Thursday, August 19, 2010

It ain't easy. (簡単ちゃうな。)

Ah, it's fun battling the wiles of a finicky wireless system supplied by an ever-changing source of internet.

And if it's not ever-changing, then I have no idea what its problem is, really. Because jumping from 1.0 Mbps to 36 and back again in a matter of seconds for no discernible reason other than capriciousness... that's just not cool.

Is all wireless in Japan this way? Any thoughts? Anyone?

...Why do I even bother.

Well, bit of news number one, the Japan weight loss system has yet to kick in, unfortunately.

This could be because I am driving everywhere. Curses.

I might walk if it wasn't so godawful hot and muggy.

I may be a desert child, but good lord at least we don't have all of this humidity nonsense. That's just not right.

Bit of news number two, everyone here seems to use 関西弁 (Kansai-ben, Kansai dialect), and reacts normally when I use it. Which is freakin' awesome, because I love me some Kansai-ben. Also, it sort of confirms my theory that dialect-speakers don't really know that they're speaking dialect for the most part... Some people in Kyoto noticed my Kansai-ben and commented upon it, but here, it's sort of just taken for granted. I mean, I don't think they'd be shocked and appalled if I started speaking 標準語 (hyoujungo, standard Japanese...though I might), but it's definitely assumed that I (a) understand Kansai and (b) speak it.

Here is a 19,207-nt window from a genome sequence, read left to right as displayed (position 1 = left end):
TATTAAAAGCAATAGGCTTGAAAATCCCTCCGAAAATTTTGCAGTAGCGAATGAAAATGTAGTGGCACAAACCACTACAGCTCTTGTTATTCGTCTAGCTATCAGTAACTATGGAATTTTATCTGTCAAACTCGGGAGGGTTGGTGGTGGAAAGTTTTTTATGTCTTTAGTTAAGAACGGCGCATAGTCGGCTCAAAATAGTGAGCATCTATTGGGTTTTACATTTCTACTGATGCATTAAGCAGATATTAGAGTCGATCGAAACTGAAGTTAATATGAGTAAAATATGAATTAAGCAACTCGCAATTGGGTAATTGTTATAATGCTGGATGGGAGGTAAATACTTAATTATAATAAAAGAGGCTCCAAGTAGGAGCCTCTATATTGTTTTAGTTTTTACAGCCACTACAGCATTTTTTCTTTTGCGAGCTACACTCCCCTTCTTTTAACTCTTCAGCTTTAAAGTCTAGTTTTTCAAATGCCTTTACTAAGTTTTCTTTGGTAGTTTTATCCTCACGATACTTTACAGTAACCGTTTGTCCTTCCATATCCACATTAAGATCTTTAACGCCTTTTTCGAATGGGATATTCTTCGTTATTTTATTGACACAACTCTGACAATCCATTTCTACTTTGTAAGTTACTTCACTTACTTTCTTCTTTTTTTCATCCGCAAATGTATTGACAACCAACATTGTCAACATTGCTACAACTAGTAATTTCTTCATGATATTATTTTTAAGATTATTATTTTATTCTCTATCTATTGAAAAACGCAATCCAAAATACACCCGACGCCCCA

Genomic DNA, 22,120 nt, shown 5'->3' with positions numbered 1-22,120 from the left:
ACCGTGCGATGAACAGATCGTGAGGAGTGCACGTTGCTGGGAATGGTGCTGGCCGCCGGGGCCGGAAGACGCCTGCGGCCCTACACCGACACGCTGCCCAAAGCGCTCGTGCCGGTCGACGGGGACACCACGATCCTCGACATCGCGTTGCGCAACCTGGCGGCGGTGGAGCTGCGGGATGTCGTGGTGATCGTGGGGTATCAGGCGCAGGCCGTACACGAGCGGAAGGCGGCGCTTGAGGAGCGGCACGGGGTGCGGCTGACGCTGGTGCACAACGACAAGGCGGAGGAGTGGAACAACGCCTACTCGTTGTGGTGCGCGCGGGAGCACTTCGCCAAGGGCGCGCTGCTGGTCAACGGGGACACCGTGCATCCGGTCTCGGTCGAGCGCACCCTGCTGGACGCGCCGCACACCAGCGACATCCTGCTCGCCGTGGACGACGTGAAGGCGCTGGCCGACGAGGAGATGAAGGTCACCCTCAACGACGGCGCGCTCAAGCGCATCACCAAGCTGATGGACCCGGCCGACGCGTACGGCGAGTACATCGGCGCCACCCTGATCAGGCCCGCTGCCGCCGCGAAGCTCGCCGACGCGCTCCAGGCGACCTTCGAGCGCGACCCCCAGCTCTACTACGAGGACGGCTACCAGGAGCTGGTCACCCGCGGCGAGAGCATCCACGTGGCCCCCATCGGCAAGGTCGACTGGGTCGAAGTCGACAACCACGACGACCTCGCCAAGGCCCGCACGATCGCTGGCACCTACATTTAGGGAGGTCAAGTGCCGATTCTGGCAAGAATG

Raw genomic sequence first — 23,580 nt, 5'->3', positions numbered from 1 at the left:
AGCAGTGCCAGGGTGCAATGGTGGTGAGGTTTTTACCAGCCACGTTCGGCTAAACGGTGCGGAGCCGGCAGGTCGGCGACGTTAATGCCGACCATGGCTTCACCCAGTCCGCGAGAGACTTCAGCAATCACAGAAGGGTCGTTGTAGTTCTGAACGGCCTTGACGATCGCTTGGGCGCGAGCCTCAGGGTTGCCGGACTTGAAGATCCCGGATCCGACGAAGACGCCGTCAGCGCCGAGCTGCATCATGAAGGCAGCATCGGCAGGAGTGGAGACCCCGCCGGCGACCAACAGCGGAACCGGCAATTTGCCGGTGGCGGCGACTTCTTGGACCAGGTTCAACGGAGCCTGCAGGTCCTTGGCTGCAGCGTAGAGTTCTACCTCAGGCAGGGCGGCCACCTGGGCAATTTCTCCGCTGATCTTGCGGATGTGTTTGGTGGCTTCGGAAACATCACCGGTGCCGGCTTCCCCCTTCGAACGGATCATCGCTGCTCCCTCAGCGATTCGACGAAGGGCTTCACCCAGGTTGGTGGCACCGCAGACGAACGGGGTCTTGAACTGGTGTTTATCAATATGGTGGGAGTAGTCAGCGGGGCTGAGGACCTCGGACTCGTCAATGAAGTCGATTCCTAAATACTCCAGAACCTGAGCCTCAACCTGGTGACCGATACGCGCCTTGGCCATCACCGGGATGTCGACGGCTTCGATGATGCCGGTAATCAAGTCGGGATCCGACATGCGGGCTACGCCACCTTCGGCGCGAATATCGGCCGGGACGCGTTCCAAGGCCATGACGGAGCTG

And I love it.

Trust me, you too will learn this when you spend the better part of five years learning a language; you want people to assume you speak it and then challenge you, not assume ignorance and throw broken English at you.

And hey, though everything so far I've seen has been insisting that Mie is in the 東海 (Toukai) region, the fact that the natives seem to disagree is pretty damn cool.

Because we all know that Kansai is better, am I right?

(, even though Kansai technically isn't a region, and is in fact used to refer to what is generally known as 近畿 [Kinki] with a few variations... um.)

But I'm sure you all really want to know about work, am I right?

Suuure you do.

Anyway. I have now taught three (count 'em, three) lessons, two of which were one-on-one (the "man-on-man" classification my school uses just doesn't seem to apply, does it) and one of which was a class of six five year olds.

...Let's just say that Edo's feelings on small children have not changed a wink and move on. The trauma is still too fresh.

Two days ago, my first lesson was with a fourteen year old girl who is quite good for her age. She is prone to the giggles, as most girls that age are I feel, but it was a good lesson, as we got through my entire plan without a hitch and she seemed receptive to pretty much everything. She even reported to the staff that she had fun, so hey, score one for the new teacher! That was the only lesson I taught that day; I spent the rest watching and taking notes. And also eating.

No wonder I'm still a fatty.